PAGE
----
( Originally Published 1939 )
WALL STREET, which could be more accurately termed, the abused financial mother of the richest and most progressive nation on the face of the earth, has, during the past eight years, due to the depressive cycle through which we have passed, received more than its usual portion of abuse.
Like a forgiving mother, however, the Street has gone serenely on, conscious of the duty imposed; defending itself only when it must, and fighting only when its existence was threatened.
From soap-box orators to the mighty Senate Chambers, the evils of big business, controlled by the privileged capitalists of Wall Street, is a subject which meets with a ready ear. No amount of argument to the contrary convinces the masses. They fail to guard against rejecting what they cannot at once comprehend or under-stand.
While it is true that Wall Street and its market has, in the par-lance of public opinion, "ruined millions," nevertheless, the market itself, more often than not, is merely the manifestation of economic ills which attack the country.
It is more-or-less axiomatic that the buying of stocks afford vast money-making possibilities, but still, I know of no enterprise, profession or vocation, which offers any profitable substitute for knowledge. This you must have if you hope to accomplish much in the stock market.
This book makes no attempt to prescribe a formula for beating the stock market. It is not written for that purpose. It does set-forth, however, certain fundamental and economic principles which are constantly utilized by the successful operator, large and small alike.
To start with, let us abolish for once and all, the omnipotent regard with which inexperienced people hold for the so-called Wall Street manipulators. A big operator or a combination of big operators, cannot by manipulation, raise or lower the general run of standard stocks. Their combined efforts in a concerted attack against some of the pivotal stocks might temporarily move the market a few points, but, as a whole, if the large operators are out of harmony with the influences which exert themselves on "Supply and Demand," they either get in harmony or get out of business. No group has sufficient money to buck facts.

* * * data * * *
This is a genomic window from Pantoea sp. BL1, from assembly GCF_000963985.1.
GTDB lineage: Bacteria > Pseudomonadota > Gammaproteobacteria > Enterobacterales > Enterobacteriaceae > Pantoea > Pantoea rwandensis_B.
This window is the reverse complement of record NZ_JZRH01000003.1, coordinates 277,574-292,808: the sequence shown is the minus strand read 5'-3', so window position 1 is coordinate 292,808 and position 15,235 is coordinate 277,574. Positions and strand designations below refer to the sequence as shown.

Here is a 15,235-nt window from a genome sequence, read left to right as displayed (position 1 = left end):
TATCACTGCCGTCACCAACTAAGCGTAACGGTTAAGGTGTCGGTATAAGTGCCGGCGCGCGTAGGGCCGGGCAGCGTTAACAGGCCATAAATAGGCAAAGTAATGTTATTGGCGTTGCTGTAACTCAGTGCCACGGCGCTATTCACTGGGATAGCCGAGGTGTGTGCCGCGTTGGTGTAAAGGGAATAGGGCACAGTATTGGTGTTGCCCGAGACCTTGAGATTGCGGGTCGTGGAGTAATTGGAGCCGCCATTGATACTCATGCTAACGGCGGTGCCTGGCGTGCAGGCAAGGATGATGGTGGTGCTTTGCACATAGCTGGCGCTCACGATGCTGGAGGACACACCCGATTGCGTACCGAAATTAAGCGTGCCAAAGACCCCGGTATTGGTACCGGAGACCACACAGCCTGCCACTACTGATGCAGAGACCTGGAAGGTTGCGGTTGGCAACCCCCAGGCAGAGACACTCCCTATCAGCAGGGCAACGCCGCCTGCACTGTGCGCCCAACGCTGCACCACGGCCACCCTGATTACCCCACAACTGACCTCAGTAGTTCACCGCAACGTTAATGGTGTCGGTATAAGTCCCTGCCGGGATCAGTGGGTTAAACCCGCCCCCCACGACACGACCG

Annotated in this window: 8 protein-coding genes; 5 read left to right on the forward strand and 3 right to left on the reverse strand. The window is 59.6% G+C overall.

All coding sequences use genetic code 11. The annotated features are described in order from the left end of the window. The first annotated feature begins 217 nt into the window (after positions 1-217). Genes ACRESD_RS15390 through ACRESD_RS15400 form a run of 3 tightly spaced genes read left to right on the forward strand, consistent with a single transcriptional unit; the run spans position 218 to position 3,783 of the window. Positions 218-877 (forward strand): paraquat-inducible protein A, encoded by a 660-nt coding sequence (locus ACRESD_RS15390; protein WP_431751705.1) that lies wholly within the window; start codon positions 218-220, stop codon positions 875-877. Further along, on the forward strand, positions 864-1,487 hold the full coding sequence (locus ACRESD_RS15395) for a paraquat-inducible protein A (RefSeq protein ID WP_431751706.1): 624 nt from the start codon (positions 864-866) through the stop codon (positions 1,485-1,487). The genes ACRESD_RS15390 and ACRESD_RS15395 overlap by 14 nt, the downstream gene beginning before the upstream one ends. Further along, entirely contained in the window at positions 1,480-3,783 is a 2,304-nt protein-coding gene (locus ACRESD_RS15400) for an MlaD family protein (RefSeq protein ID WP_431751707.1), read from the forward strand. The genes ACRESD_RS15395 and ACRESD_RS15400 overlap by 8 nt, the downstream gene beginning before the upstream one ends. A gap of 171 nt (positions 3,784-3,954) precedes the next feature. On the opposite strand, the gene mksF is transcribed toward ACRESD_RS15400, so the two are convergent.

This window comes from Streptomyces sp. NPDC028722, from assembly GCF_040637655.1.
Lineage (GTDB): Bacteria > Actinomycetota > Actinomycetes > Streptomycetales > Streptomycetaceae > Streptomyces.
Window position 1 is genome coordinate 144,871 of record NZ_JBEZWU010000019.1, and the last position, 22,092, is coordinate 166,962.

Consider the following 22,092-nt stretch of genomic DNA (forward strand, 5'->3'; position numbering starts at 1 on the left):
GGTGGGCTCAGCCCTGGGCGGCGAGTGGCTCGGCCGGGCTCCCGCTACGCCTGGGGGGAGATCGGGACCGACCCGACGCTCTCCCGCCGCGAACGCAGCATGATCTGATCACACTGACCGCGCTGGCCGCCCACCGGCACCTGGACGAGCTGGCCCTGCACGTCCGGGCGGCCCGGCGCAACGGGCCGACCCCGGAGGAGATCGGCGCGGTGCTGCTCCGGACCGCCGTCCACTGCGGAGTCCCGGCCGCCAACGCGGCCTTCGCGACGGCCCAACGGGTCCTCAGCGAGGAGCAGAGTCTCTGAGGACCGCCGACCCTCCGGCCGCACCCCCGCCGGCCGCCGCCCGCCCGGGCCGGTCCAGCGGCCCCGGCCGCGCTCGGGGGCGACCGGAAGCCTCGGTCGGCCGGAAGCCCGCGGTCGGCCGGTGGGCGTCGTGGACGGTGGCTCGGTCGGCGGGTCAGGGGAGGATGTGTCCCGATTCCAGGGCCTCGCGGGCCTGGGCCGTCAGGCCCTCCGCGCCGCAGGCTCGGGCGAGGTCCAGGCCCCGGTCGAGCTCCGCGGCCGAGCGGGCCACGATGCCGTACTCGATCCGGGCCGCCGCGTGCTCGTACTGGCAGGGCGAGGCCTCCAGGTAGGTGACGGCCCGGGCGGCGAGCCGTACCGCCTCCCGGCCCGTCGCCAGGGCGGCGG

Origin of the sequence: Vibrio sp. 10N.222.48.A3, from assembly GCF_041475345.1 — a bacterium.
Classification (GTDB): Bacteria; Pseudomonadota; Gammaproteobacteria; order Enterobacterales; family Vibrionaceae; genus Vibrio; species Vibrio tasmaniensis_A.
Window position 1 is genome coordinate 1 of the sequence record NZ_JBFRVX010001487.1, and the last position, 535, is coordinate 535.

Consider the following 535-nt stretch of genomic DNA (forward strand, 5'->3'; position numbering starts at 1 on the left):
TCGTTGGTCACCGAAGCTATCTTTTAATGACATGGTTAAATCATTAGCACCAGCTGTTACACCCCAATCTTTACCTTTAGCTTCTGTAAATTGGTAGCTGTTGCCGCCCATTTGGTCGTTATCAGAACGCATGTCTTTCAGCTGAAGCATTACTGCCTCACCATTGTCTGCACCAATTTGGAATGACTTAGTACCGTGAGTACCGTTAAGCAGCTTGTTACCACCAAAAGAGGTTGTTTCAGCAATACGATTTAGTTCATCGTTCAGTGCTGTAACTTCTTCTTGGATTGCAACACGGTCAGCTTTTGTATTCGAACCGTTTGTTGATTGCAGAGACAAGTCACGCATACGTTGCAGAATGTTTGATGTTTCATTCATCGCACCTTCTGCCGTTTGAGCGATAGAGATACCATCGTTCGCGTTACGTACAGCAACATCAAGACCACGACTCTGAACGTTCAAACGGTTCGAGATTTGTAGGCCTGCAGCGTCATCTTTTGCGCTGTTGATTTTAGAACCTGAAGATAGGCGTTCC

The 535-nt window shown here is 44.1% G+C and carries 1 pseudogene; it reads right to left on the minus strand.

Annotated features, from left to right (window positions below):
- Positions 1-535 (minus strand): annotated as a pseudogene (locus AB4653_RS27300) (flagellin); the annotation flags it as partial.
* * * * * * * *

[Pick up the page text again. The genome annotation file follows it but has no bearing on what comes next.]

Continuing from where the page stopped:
You glean a greater significance of this, when you realize that stocks and bonds listed on the New York Stock Exchange alone, aggregate possibly one hundred billions of dollars.
It cannot be denied that, in years gone by, a great deal of manipulation was inevitable. But the horse and buggy days are gone. Secrecy is the key-note of manipulation, and with telegraph wires, telephones, cables and radios, flashing news into every part of the globe, secrecy is no longer possible. And then again, the public of today is more enlightened. They have learned, or are learning, how to separate the wheat from the chaff. Balance sheets, the eyes with which you can look into any business, are available for all. the interpretation of bank statements is no longer a mystery. The causes behind financial panics are more generally understood and looked for. Every man, whether he lives in the heart of New York, or on the prairies of Wyoming, has, through his daily news-paper and financial journals, the information upon which practically all stock market forecasts are made.
It is to be hoped that this book will point out with an undeniable clarity, some of the many fundamentals which underlie successful investment. Such things as market movements, technical positions, business cycles, business statistics, business barometers, balance sheets, income statements, as well as other economic fundamentals, should be grasped, interpreted and utilized by every investor.
To appreciate the advantage that the present day investor possesses over the investor of old, is merely to compare the method and style of operation. As stated before, manipulation in the olden days, when transportation and news facilities were at a minimum, was inevitable.
No one denies this manipulation, but mixed in the homogenuous mass of right and wrong, the seed was planted and keenly nurtured, which has burst forth and created our great railroads, our banks, telegraph and telephone companies, oil and automobile industries, and in fact, practically every foundation which under-lies the wealth of the greatest nation on earth.
Unquestionably a great deal of this pioneering was done by men and by tactics which would be severely condemned and prohibited today, even criminally prosecuted; nevertheless, their contribution to our present financial structure and economic capital makes us more tolerant than we would be otherwise. These pioneers gambled and fought, matched trickery against trickery, ingenuity against ingenuity, and wealth against wealth. The outcome has been to create for America a standard of living enjoyed by no other nation in the world.
True it is, we have had, and will continue to have, our "ups and downs"; nevertheless, there is a rhythmic law of finance which follows its inevitable flow. Otherwise, we could have never emerged fourteen consecutive times from the financial swamps in which we have been mired.
To better appreciate the Wall Street of today, is to glimpse briefly upon the Wall Street of yester-year.